Badger was silent, and Frank went on:

"You know what I think of you, or you ought to know. But there are a lot of puppies who copy after you, and they are the ones who have overstepped the limit. I have disregarded them in the past, but patience has ceased to be a virtue. In the future, I propose to bring some of them up with a round turn." Buck made a gesture.

"I don't care what you do with them," he said. "I am talking about myself. I'm going to settle with this fellow Hodge."

"You are?"

"I reckon."

Again Frank got upon his feet, showing impatience.

"I have a few final words to say to you, sir," he coldly remarked. "Hodge is my friend. When you strike him, you hit me. Understand?"

"Oh, I reckon! You mean that you'll chip into any quarrel between Hodge and myself. If you do, the old fight will be on between us,"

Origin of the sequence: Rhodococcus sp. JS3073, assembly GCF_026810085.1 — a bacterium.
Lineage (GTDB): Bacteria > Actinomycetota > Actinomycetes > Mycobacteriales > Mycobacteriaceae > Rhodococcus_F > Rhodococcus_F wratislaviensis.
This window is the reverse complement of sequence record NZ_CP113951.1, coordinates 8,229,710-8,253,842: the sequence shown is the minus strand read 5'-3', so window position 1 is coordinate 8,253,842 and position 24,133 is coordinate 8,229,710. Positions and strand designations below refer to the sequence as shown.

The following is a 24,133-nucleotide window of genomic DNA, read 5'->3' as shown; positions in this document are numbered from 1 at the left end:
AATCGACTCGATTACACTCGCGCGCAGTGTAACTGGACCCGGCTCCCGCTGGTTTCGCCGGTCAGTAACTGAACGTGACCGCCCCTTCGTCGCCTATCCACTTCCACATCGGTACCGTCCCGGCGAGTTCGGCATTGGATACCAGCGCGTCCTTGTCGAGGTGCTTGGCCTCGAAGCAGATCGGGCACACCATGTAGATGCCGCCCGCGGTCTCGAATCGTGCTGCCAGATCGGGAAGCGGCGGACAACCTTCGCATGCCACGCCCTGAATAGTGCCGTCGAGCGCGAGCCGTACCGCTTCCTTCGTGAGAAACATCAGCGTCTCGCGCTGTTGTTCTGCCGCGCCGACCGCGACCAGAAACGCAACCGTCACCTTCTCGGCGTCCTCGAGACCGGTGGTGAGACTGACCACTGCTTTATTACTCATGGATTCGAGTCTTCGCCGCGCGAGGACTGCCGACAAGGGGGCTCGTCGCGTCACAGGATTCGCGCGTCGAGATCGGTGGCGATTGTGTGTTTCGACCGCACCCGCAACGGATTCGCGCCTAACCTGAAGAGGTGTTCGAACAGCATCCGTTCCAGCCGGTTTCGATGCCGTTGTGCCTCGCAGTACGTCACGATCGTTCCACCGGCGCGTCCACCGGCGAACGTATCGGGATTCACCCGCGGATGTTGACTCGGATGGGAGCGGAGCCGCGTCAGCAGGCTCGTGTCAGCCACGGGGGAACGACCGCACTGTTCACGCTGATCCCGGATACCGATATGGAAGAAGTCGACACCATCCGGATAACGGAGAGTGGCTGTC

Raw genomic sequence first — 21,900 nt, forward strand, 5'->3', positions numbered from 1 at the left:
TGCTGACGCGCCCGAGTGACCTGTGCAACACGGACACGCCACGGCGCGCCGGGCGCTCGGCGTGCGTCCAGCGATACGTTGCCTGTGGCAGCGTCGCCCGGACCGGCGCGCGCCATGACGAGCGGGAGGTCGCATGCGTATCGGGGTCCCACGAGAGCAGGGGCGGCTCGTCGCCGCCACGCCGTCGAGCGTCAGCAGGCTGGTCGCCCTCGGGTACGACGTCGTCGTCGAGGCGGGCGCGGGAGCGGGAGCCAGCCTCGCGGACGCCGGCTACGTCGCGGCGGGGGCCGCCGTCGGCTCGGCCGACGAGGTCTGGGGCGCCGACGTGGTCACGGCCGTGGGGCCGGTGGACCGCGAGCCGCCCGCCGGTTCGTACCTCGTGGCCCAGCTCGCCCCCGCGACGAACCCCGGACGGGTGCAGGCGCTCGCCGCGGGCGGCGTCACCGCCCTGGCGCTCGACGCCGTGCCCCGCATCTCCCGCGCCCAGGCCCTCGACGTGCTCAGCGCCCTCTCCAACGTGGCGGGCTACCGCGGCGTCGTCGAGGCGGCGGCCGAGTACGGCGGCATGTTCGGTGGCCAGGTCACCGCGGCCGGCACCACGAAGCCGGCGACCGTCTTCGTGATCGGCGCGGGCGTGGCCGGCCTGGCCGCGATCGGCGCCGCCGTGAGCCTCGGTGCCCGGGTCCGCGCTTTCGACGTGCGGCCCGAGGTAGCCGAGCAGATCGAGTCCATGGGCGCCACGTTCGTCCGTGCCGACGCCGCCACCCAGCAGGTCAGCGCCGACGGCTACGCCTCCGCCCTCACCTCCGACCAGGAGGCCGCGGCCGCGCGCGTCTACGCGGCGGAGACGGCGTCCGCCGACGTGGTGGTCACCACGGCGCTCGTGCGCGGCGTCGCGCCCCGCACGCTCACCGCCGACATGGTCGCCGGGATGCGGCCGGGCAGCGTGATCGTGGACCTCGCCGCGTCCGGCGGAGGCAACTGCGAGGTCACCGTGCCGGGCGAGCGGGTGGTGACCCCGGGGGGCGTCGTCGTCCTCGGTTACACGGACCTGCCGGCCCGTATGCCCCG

"Then you can reckon again, and this time you may be sure of you ground. You can't bully Hodge."

"As if I wanted to bully him! But he'll have to keep his mouth closed!"

"Between you and Hodge," said Frank, "under any circumstances I should have no hesitation in making a choice. If you are determined to pick up further trouble with Hodge, you may count on it that I shall be a factor in the game. I have let you alone as much as you would permit, but when you go over the limit I become aggressive. If I were to try, I rather fancy I could make it pretty warm for you."

"Go ahead!" snarled Badger, entirely losing his self-command. "I invite it! It'll be a good hot fight, and you can bet on that!"

"Is that all you have to say? We've spent considerable time talking, and we're right where we began. It's no use keeping it up."

"I'm going," said Badger; "but I'm going to free my mind about this fellow Hodge first. I'll tell y